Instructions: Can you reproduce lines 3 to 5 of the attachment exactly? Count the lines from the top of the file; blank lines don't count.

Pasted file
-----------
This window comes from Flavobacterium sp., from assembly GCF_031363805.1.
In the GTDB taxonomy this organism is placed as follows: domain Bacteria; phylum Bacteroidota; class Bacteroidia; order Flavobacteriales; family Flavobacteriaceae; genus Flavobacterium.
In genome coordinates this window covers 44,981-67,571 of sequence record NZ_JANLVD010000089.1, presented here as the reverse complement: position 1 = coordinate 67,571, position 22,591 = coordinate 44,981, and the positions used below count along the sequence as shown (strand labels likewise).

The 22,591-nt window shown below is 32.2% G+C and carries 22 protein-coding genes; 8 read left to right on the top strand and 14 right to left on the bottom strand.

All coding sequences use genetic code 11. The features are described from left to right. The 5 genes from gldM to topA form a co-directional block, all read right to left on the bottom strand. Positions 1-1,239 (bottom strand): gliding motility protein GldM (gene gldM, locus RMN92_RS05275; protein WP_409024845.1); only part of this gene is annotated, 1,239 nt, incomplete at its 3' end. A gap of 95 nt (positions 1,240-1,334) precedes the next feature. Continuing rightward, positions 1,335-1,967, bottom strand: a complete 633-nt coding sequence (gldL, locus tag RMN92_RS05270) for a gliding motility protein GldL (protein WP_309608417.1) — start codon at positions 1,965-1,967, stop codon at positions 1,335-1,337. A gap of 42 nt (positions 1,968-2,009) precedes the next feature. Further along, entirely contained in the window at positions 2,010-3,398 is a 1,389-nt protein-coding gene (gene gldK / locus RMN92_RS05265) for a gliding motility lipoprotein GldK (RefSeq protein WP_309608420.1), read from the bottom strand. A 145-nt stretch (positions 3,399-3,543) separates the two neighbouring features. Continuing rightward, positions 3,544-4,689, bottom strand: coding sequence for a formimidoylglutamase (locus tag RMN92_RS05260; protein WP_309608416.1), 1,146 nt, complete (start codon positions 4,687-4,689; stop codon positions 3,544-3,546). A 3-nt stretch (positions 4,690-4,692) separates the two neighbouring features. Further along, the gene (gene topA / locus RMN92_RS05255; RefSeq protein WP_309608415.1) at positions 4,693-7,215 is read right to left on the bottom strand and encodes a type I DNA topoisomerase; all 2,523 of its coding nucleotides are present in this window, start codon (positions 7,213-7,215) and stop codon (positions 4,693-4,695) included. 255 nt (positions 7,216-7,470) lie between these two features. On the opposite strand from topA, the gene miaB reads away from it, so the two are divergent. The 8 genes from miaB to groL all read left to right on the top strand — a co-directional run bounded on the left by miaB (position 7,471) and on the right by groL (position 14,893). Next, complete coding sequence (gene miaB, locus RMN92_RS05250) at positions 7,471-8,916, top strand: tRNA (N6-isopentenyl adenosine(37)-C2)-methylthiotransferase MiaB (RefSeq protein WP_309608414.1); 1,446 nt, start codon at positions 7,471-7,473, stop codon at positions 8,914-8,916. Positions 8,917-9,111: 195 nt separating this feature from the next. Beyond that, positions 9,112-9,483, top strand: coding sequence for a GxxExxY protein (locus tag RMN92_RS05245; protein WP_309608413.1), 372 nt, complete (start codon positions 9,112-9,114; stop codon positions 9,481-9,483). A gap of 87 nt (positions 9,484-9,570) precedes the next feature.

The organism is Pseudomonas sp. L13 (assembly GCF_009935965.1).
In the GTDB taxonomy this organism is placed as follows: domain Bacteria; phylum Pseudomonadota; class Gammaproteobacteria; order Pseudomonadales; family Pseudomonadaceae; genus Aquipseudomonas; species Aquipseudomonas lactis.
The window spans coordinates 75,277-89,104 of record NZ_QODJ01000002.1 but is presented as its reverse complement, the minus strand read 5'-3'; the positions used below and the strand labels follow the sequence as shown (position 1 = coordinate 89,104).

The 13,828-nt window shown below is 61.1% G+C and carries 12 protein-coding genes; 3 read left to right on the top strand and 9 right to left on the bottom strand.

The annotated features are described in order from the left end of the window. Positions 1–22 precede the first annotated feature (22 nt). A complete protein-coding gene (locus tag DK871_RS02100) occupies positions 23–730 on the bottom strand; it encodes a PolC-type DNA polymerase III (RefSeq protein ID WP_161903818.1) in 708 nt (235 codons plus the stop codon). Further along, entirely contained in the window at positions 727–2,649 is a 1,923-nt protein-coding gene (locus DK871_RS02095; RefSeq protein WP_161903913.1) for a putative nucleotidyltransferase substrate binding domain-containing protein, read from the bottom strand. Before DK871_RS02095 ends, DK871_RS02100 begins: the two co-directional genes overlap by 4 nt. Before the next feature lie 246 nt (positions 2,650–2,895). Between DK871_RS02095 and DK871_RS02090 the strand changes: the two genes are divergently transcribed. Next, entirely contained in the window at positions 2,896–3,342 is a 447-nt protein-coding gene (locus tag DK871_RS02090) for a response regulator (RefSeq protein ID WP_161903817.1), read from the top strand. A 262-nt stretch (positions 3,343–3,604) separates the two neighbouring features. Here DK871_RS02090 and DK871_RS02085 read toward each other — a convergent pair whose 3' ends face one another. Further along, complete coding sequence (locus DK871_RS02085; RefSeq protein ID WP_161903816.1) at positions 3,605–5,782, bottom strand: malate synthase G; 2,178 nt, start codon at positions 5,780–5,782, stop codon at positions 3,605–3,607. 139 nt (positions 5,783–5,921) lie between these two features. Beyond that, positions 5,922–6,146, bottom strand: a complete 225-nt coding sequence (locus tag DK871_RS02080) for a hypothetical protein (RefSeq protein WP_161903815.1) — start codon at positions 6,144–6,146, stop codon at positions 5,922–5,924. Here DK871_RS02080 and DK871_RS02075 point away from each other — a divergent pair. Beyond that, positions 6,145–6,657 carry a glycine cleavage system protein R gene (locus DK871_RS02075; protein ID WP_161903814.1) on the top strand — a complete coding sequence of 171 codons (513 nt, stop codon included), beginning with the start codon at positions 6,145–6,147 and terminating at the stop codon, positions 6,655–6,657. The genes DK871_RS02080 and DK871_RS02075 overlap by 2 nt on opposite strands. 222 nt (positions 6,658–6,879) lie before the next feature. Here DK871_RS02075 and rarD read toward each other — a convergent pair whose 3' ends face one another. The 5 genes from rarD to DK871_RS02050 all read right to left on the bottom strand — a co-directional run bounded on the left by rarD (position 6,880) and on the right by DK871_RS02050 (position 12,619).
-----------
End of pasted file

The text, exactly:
In genome coordinates this window covers 44,981-67,571 of sequence record NZ_JANLVD010000089.1, presented here as the reverse complement: position 1 = coordinate 67,571, position 22,591 = coordinate 44,981, and the positions used below count along the sequence as shown (strand labels likewise).

The 22,591-nt window shown below is 32.2% G+C and carries 22 protein-coding genes; 8 read left to right on the top strand and 14 right to left on the bottom strand.

All coding sequences use genetic code 11. The features are described from left to right. The 5 genes from gldM to topA form a co-directional block, all read right to left on the bottom strand. Positions 1-1,239 (bottom strand): gliding motility protein GldM (gene gldM, locus RMN92_RS05275; protein WP_409024845.1); only part of this gene is annotated, 1,239 nt, incomplete at its 3' end. A gap of 95 nt (positions 1,240-1,334) precedes the next feature. Continuing rightward, positions 1,335-1,967, bottom strand: a complete 633-nt coding sequence (gldL, locus tag RMN92_RS05270) for a gliding motility protein GldL (protein WP_309608417.1) — start codon at positions 1,965-1,967, stop codon at positions 1,335-1,337. A gap of 42 nt (positions 1,968-2,009) precedes the next feature. Further along, entirely contained in the window at positions 2,010-3,398 is a 1,389-nt protein-coding gene (gene gldK / locus RMN92_RS05265) for a gliding motility lipoprotein GldK (RefSeq protein WP_309608420.1), read from the bottom strand. A 145-nt stretch (positions 3,399-3,543) separates the two neighbouring features. Continuing rightward, positions 3,544-4,689, bottom strand: coding sequence for a formimidoylglutamase (locus tag RMN92_RS05260; protein WP_309608416.1), 1,146 nt, complete (start codon positions 4,687-4,689; stop codon positions 3,544-3,546). A 3-nt stretch (positions 4,690-4,692) separates the two neighbouring features. Further along, the gene (gene topA / locus RMN92_RS05255; RefSeq protein WP_309608415.1) at positions 4,693-7,215 is read right to left on the bottom strand and encodes a type I DNA topoisomerase; all 2,523 of its coding nucleotides are present in this window, start codon (positions 7,213-7,215) and stop codon (positions 4,693-4,695) included. 255 nt (positions 7,216-7,470) lie between these two features. On the opposite strand from topA, the gene miaB reads away from it, so the two are divergent. The 8 genes from miaB to groL all read left to right on the top strand — a co-directional run bounded on the left by miaB (position 7,471) and on the right by groL (position 14,893). Next, complete coding sequence (gene miaB, locus RMN92_RS05250) at positions 7,471-8,916, top strand: tRNA (N6-isopentenyl adenosine(37)-C2)-methylthiotransferase MiaB (RefSeq protein WP_309608414.1); 1,446 nt, start codon at positions 7,471-7,473, stop codon at positions 8,914-8,916. Positions 8,917-9,111: 195 nt separating this feature from the next. Beyond that, positions 9,112-9,483, top strand: coding sequence for a GxxExxY protein (locus tag RMN92_RS05245; protein WP_309608413.1), 372 nt, complete (start codon positions 9,112-9,114; stop codon positions 9,481-9,483). A gap of 87 nt (positions 9,484-9,570) precedes the next feature.